But why worry, with the S&P 500 hitting new highs day after day! Extreme bullishness rules! At least on the surface, and among hard-pressed financial advisors. Meanwhile, the “larger, institutional players are systematically rotating out of illiquid small-cap names and hiding in names with the highest liquidity,” Bilello writes. “They are at the very least anticipating a more difficult market environment to come and likely something more severe.”

So that record-breaking bullishness among financial advisors – people whose job it is to advise regular folks what to do with their life savings – is not shared by the big money, and presumably the smart money. They’re busy battening down the hatches.

And throughout, the most important “data” Wall Street hands out via its army of analysts to rationalize these lofty mega-cap valuations is consistently the biggest hoax out there. Read.... The Big Hoax Of The Wall Street Hype Machine

 

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Sun, 06/08/2014 - 17:21 | 4834952 TeamDepends
TeamDepends's picture

Whatcha got, boy?

Sun, 06/08/2014 - 17:23 | 4834961 knukles
knukles's picture

Well Doc, my thing leaks all over the place and I can't stop it even though it's still up....

Sun, 06/08/2014 - 17:29 | 4834984 TeamDepends
TeamDepends's picture

I, er, my health-partners at Kimberly-Clark have a special product which just might be what the doctor ordered!  (falls over laughing)  It's called the Upstanding Male model from Depends, carefully engineered for a mans special needs....

Sun, 06/08/2014 - 18:57 | 4835192 Boris Alatovkrap
Boris Alatovkrap's picture

In Russia, is made from stretch out entrail of sheep.

Sun, 06/08/2014 - 19:12 | 4835226 Headbanger
Headbanger's picture

But can it cure my 1952 Tula SKS from popping primers??

And this with Tula ammo to add insulkt to injury and horribly dirty bolt & carrier. WTF!?

 

Sun, 06/08/2014 - 17:30 | 4834988 Timmay
Timmay's picture

Someday, maybe soon, someone is going to look at their ridiculous paper "Wealth" and they are going to want to take their ball and go home. Someone is going to want to claim all that digital and paper wealth, others will try to follow suit.

What happens next??

Sun, 06/08/2014 - 17:37 | 4835012 Never One Roach
Never One Roach's picture

US pensions ‘cash negative’ by 2016

 

America’s sprawling 401(k) pension system will turn cash flow negative in 2016, threatening disruption for asset managers and selling of equities, according to analysis by Cerulli Associates, a research house.

 

http://www.ft.com/cms/s/0/eccee892-ecbf-11e3-8963-00144feabdc0.html#axzz...

Sun, 06/08/2014 - 17:56 | 4835049 dryam
dryam's picture

So, what gets this train wreck started?.....

Rising oil prices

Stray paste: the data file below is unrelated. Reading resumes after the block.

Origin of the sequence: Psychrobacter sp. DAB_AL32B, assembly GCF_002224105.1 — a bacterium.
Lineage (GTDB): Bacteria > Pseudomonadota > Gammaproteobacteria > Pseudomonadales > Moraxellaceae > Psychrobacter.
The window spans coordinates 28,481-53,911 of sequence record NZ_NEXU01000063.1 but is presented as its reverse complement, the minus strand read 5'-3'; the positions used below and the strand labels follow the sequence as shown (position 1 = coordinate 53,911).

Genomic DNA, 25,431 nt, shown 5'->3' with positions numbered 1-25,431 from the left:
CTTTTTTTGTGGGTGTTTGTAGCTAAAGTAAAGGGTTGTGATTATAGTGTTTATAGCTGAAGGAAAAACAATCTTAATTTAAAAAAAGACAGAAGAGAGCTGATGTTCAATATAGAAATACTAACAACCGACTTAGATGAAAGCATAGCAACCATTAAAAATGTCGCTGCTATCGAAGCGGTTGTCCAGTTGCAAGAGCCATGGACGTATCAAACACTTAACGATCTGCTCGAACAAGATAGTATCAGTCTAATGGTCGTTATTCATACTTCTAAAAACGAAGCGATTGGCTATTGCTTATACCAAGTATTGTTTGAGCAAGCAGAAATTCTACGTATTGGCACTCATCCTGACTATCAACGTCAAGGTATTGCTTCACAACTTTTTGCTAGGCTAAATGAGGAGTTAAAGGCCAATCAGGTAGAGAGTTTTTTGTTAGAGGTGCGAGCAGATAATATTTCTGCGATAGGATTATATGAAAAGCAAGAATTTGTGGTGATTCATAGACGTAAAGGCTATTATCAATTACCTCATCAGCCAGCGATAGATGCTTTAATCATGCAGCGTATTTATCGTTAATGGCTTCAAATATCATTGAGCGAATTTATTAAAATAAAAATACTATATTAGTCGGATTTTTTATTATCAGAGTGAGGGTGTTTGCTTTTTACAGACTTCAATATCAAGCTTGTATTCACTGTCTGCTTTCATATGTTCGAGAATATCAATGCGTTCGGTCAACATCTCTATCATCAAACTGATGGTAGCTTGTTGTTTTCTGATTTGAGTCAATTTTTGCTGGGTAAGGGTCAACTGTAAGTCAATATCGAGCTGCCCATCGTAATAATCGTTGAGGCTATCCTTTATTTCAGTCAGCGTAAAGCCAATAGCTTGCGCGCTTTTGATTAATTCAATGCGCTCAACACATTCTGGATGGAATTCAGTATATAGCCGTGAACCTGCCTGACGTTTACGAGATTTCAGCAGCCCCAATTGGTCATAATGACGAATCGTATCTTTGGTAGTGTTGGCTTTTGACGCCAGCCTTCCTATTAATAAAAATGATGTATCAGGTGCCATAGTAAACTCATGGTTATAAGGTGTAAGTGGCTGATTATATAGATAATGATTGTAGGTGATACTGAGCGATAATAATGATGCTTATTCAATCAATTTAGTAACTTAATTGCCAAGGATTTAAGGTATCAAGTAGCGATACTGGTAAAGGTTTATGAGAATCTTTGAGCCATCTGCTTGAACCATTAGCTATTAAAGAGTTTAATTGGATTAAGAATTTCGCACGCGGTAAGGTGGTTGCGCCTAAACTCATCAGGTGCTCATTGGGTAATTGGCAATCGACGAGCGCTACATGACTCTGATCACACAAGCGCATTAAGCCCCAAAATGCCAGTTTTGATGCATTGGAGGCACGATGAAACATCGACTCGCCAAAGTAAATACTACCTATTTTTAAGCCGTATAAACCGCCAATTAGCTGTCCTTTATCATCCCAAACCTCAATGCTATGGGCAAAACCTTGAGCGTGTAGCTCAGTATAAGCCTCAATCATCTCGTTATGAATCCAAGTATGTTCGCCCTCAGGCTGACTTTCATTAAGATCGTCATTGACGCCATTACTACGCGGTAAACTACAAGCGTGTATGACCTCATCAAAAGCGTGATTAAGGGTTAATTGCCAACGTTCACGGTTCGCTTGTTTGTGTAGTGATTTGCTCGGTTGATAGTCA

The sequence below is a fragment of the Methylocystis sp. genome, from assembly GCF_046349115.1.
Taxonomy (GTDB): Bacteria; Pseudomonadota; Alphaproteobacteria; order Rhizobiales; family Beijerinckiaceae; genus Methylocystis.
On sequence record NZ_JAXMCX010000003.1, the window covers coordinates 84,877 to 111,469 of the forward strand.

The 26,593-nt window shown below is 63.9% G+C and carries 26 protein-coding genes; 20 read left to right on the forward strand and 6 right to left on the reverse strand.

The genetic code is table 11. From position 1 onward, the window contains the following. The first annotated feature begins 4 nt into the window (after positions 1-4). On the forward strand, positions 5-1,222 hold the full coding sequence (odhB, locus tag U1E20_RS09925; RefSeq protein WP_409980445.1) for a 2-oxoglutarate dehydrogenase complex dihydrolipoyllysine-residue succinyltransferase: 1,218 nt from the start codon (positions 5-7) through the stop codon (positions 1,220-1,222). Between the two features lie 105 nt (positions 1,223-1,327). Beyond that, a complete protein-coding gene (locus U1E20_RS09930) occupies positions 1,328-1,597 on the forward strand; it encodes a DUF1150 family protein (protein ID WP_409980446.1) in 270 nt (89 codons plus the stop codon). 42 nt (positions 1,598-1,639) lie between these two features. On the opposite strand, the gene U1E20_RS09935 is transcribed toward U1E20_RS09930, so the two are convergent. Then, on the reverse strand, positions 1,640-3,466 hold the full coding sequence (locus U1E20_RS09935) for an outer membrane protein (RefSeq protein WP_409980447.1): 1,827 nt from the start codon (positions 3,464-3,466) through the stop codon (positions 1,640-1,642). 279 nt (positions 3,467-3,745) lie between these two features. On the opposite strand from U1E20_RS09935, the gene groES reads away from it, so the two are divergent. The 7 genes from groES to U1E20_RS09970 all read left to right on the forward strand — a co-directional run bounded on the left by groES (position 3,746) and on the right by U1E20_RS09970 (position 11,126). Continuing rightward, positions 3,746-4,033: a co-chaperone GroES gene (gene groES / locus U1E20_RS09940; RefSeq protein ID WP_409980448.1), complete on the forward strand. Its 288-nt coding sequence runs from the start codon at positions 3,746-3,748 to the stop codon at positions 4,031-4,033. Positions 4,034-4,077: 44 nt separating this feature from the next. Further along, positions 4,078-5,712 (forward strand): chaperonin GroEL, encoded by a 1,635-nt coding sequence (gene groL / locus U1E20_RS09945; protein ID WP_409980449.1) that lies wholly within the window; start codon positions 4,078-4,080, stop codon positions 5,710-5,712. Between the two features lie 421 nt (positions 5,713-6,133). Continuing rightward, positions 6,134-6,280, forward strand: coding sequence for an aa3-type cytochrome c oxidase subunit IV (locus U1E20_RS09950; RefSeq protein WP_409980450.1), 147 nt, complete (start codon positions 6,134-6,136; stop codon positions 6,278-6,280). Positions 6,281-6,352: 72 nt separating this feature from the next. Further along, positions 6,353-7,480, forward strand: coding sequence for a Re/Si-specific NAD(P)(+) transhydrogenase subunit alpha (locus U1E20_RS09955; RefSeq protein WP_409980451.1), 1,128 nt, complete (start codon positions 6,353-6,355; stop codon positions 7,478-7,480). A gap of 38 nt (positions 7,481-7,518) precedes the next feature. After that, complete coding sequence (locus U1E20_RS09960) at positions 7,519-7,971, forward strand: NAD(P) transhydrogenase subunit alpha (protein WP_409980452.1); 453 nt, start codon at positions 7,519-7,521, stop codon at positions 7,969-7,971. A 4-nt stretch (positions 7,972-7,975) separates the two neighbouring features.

Credit collapse instigated by someplace near or far
The rest of the world not wanting USD's printed out of thin air
A geopolitical event
Countries moving towards direct trade with each other (oil for food, etc) & skipping the currency part
????
Combination of the above

Sun, 06/08/2014 - 19:01 | 4835203 Boris Alatovkrap
Boris Alatovkrap's picture

Momentarily "wealth" is float in bank-o-sphere, but you are right, soon wiser fool realize there is no greater fool, and soft asset is quickly seek out hard asset, faster than crab lice flee from private region of young army cadet when apply septic powder.

Sun, 06/08/2014 - 20:23 | 4835409 logicalman
logicalman's picture

Your only real wealth is your skill set.

 

Sun, 06/08/2014 - 22:22 | 4835806 KnuckleDragger-X
KnuckleDragger-X's picture

I'm tending to bet on people looking at China's little rehypocation problem are going to start getting people to start wondering about other metal holdings like Comex, then the fun will start.

Sun, 06/08/2014 - 17:29 | 4834975 techstrategy
techstrategy's picture

Quant option algos and tacit collusion amongst institutional longs has destroyed the market.  Your ETFs are getting stuffed with future losses by option/float manipulation.

Sun, 06/08/2014 - 19:03 | 4835210 Boris Alatovkrap
Boris Alatovkrap's picture

ETF is stuffing like bloated pork intestine during making of sausage. You are better not know ingredient before consumption.

Sun, 06/08/2014 - 17:36 | 4834983 Kreditanstalt
Kreditanstalt's picture

Monday: the "market" will gap up, either in the off-hours or upon opening, rising quickly to the appointed new level for the day.  They will then cruise along on low-volume autopilot until the 3:30pm ramp.  Repeat again each day of the week until J6P starts borrowing again.

Sun, 06/08/2014 - 17:38 | 4835013 buzzsaw99
buzzsaw99's picture

maybe those small cap ceos should get with the damned program and do levered stock buybacks and take huge bonuses like everyone else. effing pikers.

Sun, 06/08/2014 - 17:39 | 4835017 I Write Code
I Write Code's picture

you said:

Even the Fed is frazzled by the absence of frazzles.

No it ain't, it's all their doing, and the spike in bonds wasn't in the plan.

Sun, 06/08/2014 - 17:54 | 4835042 GotGalt
GotGalt's picture

As the mature bull market labors up and up on the backs of fewer and fewer companies, the top gets closer and closer.

Sun, 06/08/2014 - 18:32 | 4835076 exartizo
exartizo's picture

what's wrong with this picture: